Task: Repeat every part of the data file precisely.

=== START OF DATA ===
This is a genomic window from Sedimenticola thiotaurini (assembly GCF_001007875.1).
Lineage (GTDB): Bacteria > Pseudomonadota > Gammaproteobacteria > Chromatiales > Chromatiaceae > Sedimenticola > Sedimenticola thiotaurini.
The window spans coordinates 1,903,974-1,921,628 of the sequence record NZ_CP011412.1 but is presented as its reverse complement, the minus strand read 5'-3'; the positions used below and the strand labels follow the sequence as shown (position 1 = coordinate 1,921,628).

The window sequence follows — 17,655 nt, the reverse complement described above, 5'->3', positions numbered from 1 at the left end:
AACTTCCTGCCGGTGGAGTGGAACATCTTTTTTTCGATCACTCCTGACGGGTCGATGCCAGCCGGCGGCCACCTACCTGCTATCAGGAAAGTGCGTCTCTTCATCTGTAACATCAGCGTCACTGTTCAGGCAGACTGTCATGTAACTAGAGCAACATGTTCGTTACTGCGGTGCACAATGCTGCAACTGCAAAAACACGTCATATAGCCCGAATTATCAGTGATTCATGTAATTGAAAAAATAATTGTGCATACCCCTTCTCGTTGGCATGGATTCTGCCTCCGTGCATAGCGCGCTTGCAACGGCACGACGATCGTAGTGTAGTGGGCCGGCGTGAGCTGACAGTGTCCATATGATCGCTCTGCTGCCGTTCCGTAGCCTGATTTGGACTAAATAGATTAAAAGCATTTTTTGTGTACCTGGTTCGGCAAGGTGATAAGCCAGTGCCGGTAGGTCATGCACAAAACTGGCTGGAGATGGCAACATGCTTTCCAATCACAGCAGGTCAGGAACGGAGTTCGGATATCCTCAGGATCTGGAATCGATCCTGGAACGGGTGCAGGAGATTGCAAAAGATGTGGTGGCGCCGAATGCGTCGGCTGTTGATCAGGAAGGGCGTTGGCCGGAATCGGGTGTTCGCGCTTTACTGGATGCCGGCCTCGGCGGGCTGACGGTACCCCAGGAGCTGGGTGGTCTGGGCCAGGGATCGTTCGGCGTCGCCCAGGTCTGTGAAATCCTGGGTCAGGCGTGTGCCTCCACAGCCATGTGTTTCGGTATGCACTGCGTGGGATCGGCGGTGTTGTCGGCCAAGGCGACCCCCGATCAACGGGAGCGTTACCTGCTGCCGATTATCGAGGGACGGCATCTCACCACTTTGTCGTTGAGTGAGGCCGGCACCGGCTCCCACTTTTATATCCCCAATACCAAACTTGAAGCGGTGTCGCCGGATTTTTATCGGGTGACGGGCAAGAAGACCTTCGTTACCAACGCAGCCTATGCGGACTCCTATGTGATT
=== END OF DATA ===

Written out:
This is a genomic window from Sedimenticola thiotaurini (assembly GCF_001007875.1).
Lineage (GTDB): Bacteria > Pseudomonadota > Gammaproteobacteria > Chromatiales > Chromatiaceae > Sedimenticola > Sedimenticola thiotaurini.
The window spans coordinates 1,903,974-1,921,628 of the sequence record NZ_CP011412.1 but is presented as its reverse complement, the minus strand read 5'-3'; the positions used below and the strand labels follow the sequence as shown (position 1 = coordinate 1,921,628).

The window sequence follows — 17,655 nt, the reverse complement described above, 5'->3', positions numbered from 1 at the left end:
AACTTCCTGCCGGTGGAGTGGAACATCTTTTTTTCGATCACTCCTGACGGGTCGATGCCAGCCGGCGGCCACCTACCTGCTATCAGGAAAGTGCGTCTCTTCATCTGTAACATCAGCGTCACTGTTCAGGCAGACTGTCATGTAACTAGAGCAACATGTTCGTTACTGCGGTGCACAATGCTGCAACTGCAAAAACACGTCATATAGCCCGAATTATCAGTGATTCATGTAATTGAAAAAATAATTGTGCATACCCCTTCTCGTTGGCATGGATTCTGCCTCCGTGCATAGCGCGCTTGCAACGGCACGACGATCGTAGTGTAGTGGGCCGGCGTGAGCTGACAGTGTCCATATGATCGCTCTGCTGCCGTTCCGTAGCCTGATTTGGACTAAATAGATTAAAAGCATTTTTTGTGTACCTGGTTCGGCAAGGTGATAAGCCAGTGCCGGTAGGTCATGCACAAAACTGGCTGGAGATGGCAACATGCTTTCCAATCACAGCAGGTCAGGAACGGAGTTCGGATATCCTCAGGATCTGGAATCGATCCTGGAACGGGTGCAGGAGATTGCAAAAGATGTGGTGGCGCCGAATGCGTCGGCTGTTGATCAGGAAGGGCGTTGGCCGGAATCGGGTGTTCGCGCTTTACTGGATGCCGGCCTCGGCGGGCTGACGGTACCCCAGGAGCTGGGTGGTCTGGGCCAGGGATCGTTCGGCGTCGCCCAGGTCTGTGAAATCCTGGGTCAGGCGTGTGCCTCCACAGCCATGTGTTTCGGTATGCACTGCGTGGGATCGGCGGTGTTGTCGGCCAAGGCGACCCCCGATCAACGGGAGCGTTACCTGCTGCCGATTATCGAGGGACGGCATCTCACCACTTTGTCGTTGAGTGAGGCCGGCACCGGCTCCCACTTTTATATCCCCAATACCAAACTTGAAGCGGTGTCGCCGGATTTTTATCGGGTGACGGGCAAGAAGACCTTCGTTACCAACGCAGCCTATGCGGACTCCTATGTGATT